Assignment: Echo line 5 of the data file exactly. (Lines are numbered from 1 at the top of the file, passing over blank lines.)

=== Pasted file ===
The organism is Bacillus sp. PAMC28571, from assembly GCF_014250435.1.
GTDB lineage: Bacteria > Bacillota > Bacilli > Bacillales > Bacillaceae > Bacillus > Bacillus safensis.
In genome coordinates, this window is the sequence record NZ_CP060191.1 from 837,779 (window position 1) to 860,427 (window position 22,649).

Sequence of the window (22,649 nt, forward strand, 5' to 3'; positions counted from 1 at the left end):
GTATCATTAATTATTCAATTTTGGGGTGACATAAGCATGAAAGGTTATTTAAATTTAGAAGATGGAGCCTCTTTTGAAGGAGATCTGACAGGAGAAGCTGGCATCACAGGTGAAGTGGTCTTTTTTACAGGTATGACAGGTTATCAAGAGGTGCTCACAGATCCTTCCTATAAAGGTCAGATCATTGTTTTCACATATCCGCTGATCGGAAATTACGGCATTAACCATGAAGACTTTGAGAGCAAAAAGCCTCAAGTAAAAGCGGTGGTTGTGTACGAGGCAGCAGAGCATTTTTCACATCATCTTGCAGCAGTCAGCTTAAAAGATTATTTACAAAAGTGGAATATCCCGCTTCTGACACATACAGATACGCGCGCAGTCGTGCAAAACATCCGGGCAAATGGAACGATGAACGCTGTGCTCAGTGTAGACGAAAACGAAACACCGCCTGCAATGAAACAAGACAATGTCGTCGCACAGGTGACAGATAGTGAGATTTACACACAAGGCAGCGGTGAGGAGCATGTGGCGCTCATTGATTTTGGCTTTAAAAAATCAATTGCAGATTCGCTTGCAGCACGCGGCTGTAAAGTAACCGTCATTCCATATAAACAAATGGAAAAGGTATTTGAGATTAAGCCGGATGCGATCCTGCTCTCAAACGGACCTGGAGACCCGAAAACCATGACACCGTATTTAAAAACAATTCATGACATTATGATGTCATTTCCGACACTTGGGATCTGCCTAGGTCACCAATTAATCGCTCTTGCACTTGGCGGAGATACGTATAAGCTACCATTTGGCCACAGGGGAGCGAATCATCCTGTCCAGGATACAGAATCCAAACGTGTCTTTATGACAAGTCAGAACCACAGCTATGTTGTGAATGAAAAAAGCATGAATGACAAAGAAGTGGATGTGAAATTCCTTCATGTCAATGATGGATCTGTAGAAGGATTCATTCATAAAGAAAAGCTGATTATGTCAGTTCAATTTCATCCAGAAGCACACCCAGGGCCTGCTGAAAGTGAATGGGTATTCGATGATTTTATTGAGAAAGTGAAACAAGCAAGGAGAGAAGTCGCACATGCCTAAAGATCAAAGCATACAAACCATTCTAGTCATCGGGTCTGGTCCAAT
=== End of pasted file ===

GTATCATTAATTATTCAATTTTGGGGTGACATAAGCATGAAAGGTTATTTAAATTTAGAAGATGGAGCCTCTTTTGAAGGAGATCTGACAGGAGAAGCTGGCATCACAGGTGAAGTGGTCTTTTTTACAGGTATGACAGGTTATCAAGAGGTGCTCACAGATCCTTCCTATAAAGGTCAGATCATTGTTTTCACATATCCGCTGATCGGAAATTACGGCATTAACCATGAAGACTTTGAGAGCAAAAAGCCTCAAGTAAAAGCGGTGGTTGTGTACGAGGCAGCAGAGCATTTTTCACATCATCTTGCAGCAGTCAGCTTAAAAGATTATTTACAAAAGTGGAATATCCCGCTTCTGACACATACAGATACGCGCGCAGTCGTGCAAAACATCCGGGCAAATGGAACGATGAACGCTGTGCTCAGTGTAGACGAAAACGAAACACCGCCTGCAATGAAACAAGACAATGTCGTCGCACAGGTGACAGATAGTGAGATTTACACACAAGGCAGCGGTGAGGAGCATGTGGCGCTCATTGATTTTGGCTTTAAAAAATCAATTGCAGATTCGCTTGCAGCACGCGGCTGTAAAGTAACCGTCATTCCATATAAACAAATGGAAAAGGTATTTGAGATTAAGCCGGATGCGATCCTGCTCTCAAACGGACCTGGAGACCCGAAAACCATGACACCGTATTTAAAAACAATTCATGACATTATGATGTCATTTCCGACACTTGGGATCTGCCTAGGTCACCAATTAATCGCTCTTGCACTTGGCGGAGATACGTATAAGCTACCATTTGGCCACAGGGGAGCGAATCATCCTGTCCAGGATACAGAATCCAAACGTGTCTTTATGACAAGTCAGAACCACAGCTATGTTGTGAATGAAAAAAGCATGAATGACAAAGAAGTGGATGTGAAATTCCTTCATGTCAATGATGGATCTGTAGAAGGATTCATTCATAAAGAAAAGCTGATTATGTCAGTTCAATTTCATCCAGAAGCACACCCAGGGCCTGCTGAAAGTGAATGGGTATTCGATGATTTTATTGAGAAAGTGAAACAAGCAAGGAGAGAAGTCGCACATGCCTAAAGATCAAAGCATACAAACCATTCTAGTCATCGGGTCTGGTCCAAT